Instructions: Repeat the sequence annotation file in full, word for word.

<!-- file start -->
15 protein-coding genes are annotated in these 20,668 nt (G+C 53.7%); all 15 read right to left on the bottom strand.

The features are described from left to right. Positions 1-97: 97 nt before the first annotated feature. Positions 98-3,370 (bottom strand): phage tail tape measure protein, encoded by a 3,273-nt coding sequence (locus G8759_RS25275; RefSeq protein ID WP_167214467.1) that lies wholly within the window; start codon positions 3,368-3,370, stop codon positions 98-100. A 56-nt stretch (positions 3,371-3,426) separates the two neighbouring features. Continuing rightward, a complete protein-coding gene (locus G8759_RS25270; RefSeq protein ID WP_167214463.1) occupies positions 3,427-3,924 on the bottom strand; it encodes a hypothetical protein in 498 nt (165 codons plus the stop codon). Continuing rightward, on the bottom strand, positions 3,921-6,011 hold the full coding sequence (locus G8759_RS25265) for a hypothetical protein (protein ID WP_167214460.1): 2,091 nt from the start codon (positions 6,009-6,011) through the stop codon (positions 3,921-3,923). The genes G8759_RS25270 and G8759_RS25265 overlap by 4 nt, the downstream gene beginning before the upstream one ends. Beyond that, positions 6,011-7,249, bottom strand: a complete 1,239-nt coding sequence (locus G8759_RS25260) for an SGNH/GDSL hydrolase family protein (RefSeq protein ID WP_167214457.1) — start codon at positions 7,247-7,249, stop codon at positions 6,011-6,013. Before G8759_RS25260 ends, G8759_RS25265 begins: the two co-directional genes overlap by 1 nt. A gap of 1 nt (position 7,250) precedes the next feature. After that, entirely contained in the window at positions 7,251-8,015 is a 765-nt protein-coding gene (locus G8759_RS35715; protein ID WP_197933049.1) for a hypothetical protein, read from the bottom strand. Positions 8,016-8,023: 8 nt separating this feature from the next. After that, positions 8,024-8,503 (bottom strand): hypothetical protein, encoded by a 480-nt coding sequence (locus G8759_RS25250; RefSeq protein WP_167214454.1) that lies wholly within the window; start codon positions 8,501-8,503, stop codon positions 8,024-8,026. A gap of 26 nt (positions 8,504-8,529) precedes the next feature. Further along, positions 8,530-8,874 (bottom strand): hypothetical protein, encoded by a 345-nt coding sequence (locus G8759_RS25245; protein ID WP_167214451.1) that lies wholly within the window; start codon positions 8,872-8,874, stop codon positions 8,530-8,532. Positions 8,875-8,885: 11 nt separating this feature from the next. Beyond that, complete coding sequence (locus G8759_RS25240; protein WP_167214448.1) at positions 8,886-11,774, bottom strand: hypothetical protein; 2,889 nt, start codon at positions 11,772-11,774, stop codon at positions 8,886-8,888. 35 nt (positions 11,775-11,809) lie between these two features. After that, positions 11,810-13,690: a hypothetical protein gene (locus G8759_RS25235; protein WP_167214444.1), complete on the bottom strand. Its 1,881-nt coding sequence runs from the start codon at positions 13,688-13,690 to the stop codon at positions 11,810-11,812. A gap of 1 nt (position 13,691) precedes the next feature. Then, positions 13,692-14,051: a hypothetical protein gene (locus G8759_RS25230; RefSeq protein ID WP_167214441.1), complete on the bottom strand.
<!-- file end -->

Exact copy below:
15 protein-coding genes are annotated in these 20,668 nt (G+C 53.7%); all 15 read right to left on the bottom strand.

The features are described from left to right. Positions 1-97: 97 nt before the first annotated feature. Positions 98-3,370 (bottom strand): phage tail tape measure protein, encoded by a 3,273-nt coding sequence (locus G8759_RS25275; RefSeq protein ID WP_167214467.1) that lies wholly within the window; start codon positions 3,368-3,370, stop codon positions 98-100. A 56-nt stretch (positions 3,371-3,426) separates the two neighbouring features. Continuing rightward, a complete protein-coding gene (locus G8759_RS25270; RefSeq protein ID WP_167214463.1) occupies positions 3,427-3,924 on the bottom strand; it encodes a hypothetical protein in 498 nt (165 codons plus the stop codon). Continuing rightward, on the bottom strand, positions 3,921-6,011 hold the full coding sequence (locus G8759_RS25265) for a hypothetical protein (protein ID WP_167214460.1): 2,091 nt from the start codon (positions 6,009-6,011) through the stop codon (positions 3,921-3,923). The genes G8759_RS25270 and G8759_RS25265 overlap by 4 nt, the downstream gene beginning before the upstream one ends. Beyond that, positions 6,011-7,249, bottom strand: a complete 1,239-nt coding sequence (locus G8759_RS25260) for an SGNH/GDSL hydrolase family protein (RefSeq protein ID WP_167214457.1) — start codon at positions 7,247-7,249, stop codon at positions 6,011-6,013. Before G8759_RS25260 ends, G8759_RS25265 begins: the two co-directional genes overlap by 1 nt. A gap of 1 nt (position 7,250) precedes the next feature. After that, entirely contained in the window at positions 7,251-8,015 is a 765-nt protein-coding gene (locus G8759_RS35715; protein ID WP_197933049.1) for a hypothetical protein, read from the bottom strand. Positions 8,016-8,023: 8 nt separating this feature from the next. After that, positions 8,024-8,503 (bottom strand): hypothetical protein, encoded by a 480-nt coding sequence (locus G8759_RS25250; RefSeq protein WP_167214454.1) that lies wholly within the window; start codon positions 8,501-8,503, stop codon positions 8,024-8,026. A gap of 26 nt (positions 8,504-8,529) precedes the next feature. Further along, positions 8,530-8,874 (bottom strand): hypothetical protein, encoded by a 345-nt coding sequence (locus G8759_RS25245; protein ID WP_167214451.1) that lies wholly within the window; start codon positions 8,872-8,874, stop codon positions 8,530-8,532. Positions 8,875-8,885: 11 nt separating this feature from the next. Beyond that, complete coding sequence (locus G8759_RS25240; protein WP_167214448.1) at positions 8,886-11,774, bottom strand: hypothetical protein; 2,889 nt, start codon at positions 11,772-11,774, stop codon at positions 8,886-8,888. 35 nt (positions 11,775-11,809) lie between these two features. After that, positions 11,810-13,690: a hypothetical protein gene (locus G8759_RS25235; protein WP_167214444.1), complete on the bottom strand. Its 1,881-nt coding sequence runs from the start codon at positions 13,688-13,690 to the stop codon at positions 11,810-11,812. A gap of 1 nt (position 13,691) precedes the next feature. Then, positions 13,692-14,051: a hypothetical protein gene (locus G8759_RS25230; RefSeq protein ID WP_167214441.1), complete on the bottom strand.